Throughout the march, the young shouting things like “Allahu Akbar (God is great hear),” or other slogans which are very hostile to the regime. “Alpha assassin!”, “Alpha dictator”, “zero Alpha”, “Alpha incompetent,”
Throughout the journey, women were in tears when they saw the picture of the young Mamadou Alpha Diallo 15 years old. “He’s a kid,” they said. “The bastards killed him while they went to buy a loaf of bread Koloma,” retorted his relatives in poular.
Everything went well, excerpt there were a few problems along the way. First in front of the former headquarters of the presidential party, RPG, in between Hamdallye and Miniere there was a heavy police presence. Young people just booed the police on the spot.
Then before the Hamdallaye Squadron, the gate of the cemetary was barricaded and the police were stationed on the balcony. “You killed our friends but we will punish you,” said the youth. “You kill us as if we were not men,” they shouted
As before, at the RPG headquarters of the presidential party in Hamdallaye, there, it was tear gas and throwing stones for several minutes. The procession was cut in half. Fortunately, opposition leaders and the remains had managed to cross the passage.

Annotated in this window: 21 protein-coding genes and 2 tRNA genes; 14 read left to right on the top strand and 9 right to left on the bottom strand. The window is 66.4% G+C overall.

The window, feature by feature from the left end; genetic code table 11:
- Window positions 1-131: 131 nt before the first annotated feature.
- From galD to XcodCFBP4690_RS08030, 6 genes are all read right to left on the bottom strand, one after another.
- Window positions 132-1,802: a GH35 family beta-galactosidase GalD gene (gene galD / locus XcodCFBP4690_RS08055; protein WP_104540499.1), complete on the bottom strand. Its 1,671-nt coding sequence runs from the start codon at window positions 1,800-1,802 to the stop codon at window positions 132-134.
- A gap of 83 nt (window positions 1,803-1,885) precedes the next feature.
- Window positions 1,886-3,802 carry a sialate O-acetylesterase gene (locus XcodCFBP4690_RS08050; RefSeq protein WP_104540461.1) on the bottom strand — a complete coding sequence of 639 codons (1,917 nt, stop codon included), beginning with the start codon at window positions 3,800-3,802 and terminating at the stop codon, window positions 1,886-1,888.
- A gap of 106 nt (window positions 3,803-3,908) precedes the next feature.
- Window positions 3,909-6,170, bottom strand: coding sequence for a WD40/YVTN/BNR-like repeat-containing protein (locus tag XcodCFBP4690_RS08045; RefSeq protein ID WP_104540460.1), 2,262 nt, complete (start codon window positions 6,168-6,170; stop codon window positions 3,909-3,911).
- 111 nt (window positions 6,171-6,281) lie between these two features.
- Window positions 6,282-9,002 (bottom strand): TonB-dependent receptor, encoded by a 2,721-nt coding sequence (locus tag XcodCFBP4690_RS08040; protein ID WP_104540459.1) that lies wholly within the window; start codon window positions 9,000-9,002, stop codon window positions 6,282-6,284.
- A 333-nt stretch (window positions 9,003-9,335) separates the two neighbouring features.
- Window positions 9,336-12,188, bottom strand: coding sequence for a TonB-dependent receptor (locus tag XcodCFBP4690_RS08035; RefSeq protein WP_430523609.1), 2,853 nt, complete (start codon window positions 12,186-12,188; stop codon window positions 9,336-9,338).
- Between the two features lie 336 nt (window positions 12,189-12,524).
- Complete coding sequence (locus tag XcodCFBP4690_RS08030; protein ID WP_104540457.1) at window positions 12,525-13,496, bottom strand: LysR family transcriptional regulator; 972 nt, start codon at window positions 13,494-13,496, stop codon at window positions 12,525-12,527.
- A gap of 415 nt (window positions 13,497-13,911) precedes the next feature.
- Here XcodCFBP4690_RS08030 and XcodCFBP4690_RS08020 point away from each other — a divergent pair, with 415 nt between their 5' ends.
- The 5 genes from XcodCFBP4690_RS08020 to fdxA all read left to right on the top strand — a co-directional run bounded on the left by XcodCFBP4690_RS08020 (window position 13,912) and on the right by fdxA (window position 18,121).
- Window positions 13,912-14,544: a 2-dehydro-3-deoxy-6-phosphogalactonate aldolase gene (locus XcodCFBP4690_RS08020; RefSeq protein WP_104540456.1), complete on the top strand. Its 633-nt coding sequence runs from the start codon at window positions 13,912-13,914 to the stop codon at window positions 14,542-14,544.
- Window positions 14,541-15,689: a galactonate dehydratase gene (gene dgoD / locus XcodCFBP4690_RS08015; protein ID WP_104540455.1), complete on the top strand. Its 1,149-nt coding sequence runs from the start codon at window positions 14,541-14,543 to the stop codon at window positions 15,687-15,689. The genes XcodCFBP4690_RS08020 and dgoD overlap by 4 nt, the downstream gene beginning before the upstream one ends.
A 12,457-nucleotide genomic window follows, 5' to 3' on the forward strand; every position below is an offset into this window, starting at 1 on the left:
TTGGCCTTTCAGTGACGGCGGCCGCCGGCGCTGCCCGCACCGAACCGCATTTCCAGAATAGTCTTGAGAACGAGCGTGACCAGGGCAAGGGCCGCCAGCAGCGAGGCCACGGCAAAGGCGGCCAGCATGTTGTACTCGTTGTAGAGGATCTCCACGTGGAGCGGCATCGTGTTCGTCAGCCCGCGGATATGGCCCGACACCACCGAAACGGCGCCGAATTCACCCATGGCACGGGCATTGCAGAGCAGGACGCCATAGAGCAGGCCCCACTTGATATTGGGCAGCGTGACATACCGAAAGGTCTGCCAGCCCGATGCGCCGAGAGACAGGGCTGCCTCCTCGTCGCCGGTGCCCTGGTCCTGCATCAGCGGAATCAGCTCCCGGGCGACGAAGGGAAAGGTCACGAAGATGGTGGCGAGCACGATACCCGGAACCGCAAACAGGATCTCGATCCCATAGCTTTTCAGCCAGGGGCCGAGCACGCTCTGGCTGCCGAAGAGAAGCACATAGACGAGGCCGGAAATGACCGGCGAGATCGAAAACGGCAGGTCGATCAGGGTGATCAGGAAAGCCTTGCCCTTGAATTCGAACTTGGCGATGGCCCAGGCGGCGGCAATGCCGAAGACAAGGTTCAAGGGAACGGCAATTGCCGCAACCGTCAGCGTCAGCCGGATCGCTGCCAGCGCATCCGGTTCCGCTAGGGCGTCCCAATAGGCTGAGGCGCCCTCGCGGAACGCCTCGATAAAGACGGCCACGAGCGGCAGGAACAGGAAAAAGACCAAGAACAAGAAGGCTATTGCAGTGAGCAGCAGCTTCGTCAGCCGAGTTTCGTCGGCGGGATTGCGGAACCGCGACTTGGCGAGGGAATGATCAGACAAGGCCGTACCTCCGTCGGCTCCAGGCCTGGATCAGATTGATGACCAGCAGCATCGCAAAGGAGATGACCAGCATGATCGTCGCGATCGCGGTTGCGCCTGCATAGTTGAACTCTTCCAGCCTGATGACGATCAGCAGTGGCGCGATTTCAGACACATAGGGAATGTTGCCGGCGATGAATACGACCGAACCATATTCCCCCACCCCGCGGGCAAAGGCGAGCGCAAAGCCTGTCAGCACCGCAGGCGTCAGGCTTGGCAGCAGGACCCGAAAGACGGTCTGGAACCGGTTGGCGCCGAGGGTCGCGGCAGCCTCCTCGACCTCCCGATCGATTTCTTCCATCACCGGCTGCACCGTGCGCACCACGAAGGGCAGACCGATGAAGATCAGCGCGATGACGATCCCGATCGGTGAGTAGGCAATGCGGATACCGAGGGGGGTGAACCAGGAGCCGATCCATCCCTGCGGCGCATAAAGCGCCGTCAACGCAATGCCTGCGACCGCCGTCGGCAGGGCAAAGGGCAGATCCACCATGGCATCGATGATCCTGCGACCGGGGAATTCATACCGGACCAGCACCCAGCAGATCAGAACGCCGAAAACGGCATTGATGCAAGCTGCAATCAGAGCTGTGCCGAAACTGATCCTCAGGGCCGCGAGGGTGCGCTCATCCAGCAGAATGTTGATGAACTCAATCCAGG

“The seat of the RPG is not a republican institution. So the police have no place there. The day the police will leave there, our walk will be peaceful,” said Dr. Fode Fofana Oussou of the UFDG.
To 4:30 p.m., the remains were buried in Bambeto. Anger, sadness were visible on all faces.
In an impromptu speech, Cellou Dalein Diallo, the main opposition leader criticized the retrograde policy of Alpha Condé, which he said is exclusionary and arbitrary.
On the return home, clashes were reported at the intersection between youth and Bambeto forces.
Fri Mar 8, 2013 3:59pm EST
By Saliou Samb
CONAKRY (Reuters) – Protesters clashed with Guinean police on Friday at a march by thousands of opposition supporters in the coastal capital Conakry, the latest in more than a week of violence stemming from a dispute over legislative elections.
Activists, who accuse President Alpha Conde of planning to rig the vote planned for May 12, were marking the funerals of nine people killed during rallies over the past 10 days.
Witnesses said a group attacked a temporary police post at a crossroads in the Bambeto neighborhood, near Conakry’s international airport, and police responded by firing warning shots and teargas to try to break up the crowd.